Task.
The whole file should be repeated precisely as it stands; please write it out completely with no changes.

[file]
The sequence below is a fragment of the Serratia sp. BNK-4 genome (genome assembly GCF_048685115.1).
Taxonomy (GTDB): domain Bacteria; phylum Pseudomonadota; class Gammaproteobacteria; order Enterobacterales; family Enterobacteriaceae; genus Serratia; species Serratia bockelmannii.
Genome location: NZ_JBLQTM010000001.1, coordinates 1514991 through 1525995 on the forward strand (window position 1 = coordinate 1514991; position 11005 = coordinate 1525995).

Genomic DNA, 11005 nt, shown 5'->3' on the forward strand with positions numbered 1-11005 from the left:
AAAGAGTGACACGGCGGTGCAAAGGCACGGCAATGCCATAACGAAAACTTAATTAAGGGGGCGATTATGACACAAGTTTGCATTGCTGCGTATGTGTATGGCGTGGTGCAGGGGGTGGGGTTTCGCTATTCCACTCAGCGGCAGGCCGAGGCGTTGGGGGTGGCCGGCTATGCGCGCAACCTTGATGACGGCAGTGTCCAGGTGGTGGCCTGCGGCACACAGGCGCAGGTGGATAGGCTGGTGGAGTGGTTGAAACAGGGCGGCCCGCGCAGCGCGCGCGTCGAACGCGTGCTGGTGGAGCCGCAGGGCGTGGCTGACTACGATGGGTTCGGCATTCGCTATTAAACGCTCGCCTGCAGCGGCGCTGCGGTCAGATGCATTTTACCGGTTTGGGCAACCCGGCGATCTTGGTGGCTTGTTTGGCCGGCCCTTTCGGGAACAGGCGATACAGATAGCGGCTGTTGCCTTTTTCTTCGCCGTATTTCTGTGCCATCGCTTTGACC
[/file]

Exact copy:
The sequence below is a fragment of the Serratia sp. BNK-4 genome (genome assembly GCF_048685115.1).
Taxonomy (GTDB): domain Bacteria; phylum Pseudomonadota; class Gammaproteobacteria; order Enterobacterales; family Enterobacteriaceae; genus Serratia; species Serratia bockelmannii.
Genome location: NZ_JBLQTM010000001.1, coordinates 1514991 through 1525995 on the forward strand (window position 1 = coordinate 1514991; position 11005 = coordinate 1525995).

Genomic DNA, 11005 nt, shown 5'->3' on the forward strand with positions numbered 1-11005 from the left:
AAAGAGTGACACGGCGGTGCAAAGGCACGGCAATGCCATAACGAAAACTTAATTAAGGGGGCGATTATGACACAAGTTTGCATTGCTGCGTATGTGTATGGCGTGGTGCAGGGGGTGGGGTTTCGCTATTCCACTCAGCGGCAGGCCGAGGCGTTGGGGGTGGCCGGCTATGCGCGCAACCTTGATGACGGCAGTGTCCAGGTGGTGGCCTGCGGCACACAGGCGCAGGTGGATAGGCTGGTGGAGTGGTTGAAACAGGGCGGCCCGCGCAGCGCGCGCGTCGAACGCGTGCTGGTGGAGCCGCAGGGCGTGGCTGACTACGATGGGTTCGGCATTCGCTATTAAACGCTCGCCTGCAGCGGCGCTGCGGTCAGATGCATTTTACCGGTTTGGGCAACCCGGCGATCTTGGTGGCTTGTTTGGCCGGCCCTTTCGGGAACAGGCGATACAGATAGCGGCTGTTGCCTTTTTCTTCGCCGTATTTCTGTGCCATCGCTTTGACC